Free Childcare: Costs and Benefits — [Geraint Davies in the Chair]

Part of the debate – in Westminster Hall at 10:36 am on 19th February 2019.

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Photo of Tracy Brabin Tracy Brabin Shadow Minister (Education) 10:36 am, 19th February 2019

It is an absolute pleasure to serve under your chairmanship, Mr Davies. May I begin by saying how apt it is to be discussing childcare and early education this week when many Members and, perhaps more unfairly, the staff who work in this place will have had to organise last minute and probably premium-cost childcare because of the late notice recess cancellation? I am pleased to see the Minister stepping in for the Under-Secretary of State for Education, Nadhim Zahawi. Perhaps he is not here because he has a childcare problem, or perhaps, as the papers suggest, he is skiing. We wish him well and hope he comes back in one piece.

I want to pay tribute to my hon. Friend Darren Jones, who secured the debate and is a young father himself. I congratulate him on the fantastic news that another baby is on the way. It has been great to hear submissions from parents in all parties who have talked about their own childcare arrangements and how valuable it is in enabling them and their partners to do their jobs and fulfil their potential.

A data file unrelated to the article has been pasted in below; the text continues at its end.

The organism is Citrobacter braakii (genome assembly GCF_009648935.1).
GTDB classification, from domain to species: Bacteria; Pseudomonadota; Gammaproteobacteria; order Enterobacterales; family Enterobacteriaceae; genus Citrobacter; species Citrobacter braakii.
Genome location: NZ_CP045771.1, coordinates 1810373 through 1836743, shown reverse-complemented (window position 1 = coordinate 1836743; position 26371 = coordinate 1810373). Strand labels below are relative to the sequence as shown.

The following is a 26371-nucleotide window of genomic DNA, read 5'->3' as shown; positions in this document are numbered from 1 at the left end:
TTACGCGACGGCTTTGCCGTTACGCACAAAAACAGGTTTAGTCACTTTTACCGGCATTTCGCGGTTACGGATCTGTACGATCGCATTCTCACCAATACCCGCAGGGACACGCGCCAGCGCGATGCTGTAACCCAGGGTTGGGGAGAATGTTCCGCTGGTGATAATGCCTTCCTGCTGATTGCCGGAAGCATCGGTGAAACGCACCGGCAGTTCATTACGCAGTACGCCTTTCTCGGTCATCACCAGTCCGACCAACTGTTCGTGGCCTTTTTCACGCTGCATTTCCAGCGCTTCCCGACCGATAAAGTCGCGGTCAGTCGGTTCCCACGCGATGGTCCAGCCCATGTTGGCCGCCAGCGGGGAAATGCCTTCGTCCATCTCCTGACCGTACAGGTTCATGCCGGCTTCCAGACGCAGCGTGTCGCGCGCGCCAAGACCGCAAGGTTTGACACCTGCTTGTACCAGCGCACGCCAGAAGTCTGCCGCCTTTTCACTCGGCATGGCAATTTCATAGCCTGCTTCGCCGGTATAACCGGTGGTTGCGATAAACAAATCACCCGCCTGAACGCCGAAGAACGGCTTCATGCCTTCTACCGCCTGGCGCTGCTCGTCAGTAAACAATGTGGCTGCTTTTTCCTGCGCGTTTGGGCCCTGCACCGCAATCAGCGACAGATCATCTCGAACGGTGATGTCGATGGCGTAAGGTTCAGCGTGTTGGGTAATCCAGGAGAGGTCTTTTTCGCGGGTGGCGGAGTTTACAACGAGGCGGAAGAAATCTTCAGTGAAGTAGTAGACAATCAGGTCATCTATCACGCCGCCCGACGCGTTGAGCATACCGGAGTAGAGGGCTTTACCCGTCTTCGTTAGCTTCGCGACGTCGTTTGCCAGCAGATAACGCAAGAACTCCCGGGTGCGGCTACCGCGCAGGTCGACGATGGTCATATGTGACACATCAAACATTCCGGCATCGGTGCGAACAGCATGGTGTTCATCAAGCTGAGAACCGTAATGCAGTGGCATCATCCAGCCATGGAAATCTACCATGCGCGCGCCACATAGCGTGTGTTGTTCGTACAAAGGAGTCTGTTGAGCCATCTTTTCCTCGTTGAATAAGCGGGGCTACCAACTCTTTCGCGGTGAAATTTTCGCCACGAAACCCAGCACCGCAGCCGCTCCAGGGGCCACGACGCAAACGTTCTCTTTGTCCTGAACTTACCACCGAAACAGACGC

I will summarise some of the excellent contributions. My hon. Friend the Member for Bristol North West had a passionate and humane approach to what childcare is all about: creating happy, fulfilled families so that children can grow up in brilliant homes where they can fulfil their potential while feeling safe and secure. The extra £1,000—£20 a week extra in pay cheques—would bring happiness and flexibility to families. That money is vital for some families, certainly families on the breadline. For them, if a washing machine breaks down, that £20 could mean going to a food bank or not. It is absolutely imperative that we also look at the wider economic situations for some of the poorest families.

The idea of families selling their cars to pay for childcare is distressing. My hon. Friend’s focus on equality and families having to decide who goes part time and who loses out in their career progression was incredibly powerful. I was also interested to hear about Flamingo Chicks and would like to know more if he will meet me. Also, the focus on gender and class is really powerful. We know that the gender pay gap starts at the beginning when a woman has her first child. Women often never recover from that. In the creative industries—my previous career—we see the awards season and more men than ever winning awards, but why is that? Because women have to make a choice about stepping out of their careers. Then it takes forever to try to catch up. Some never catch up and they just step out permanently.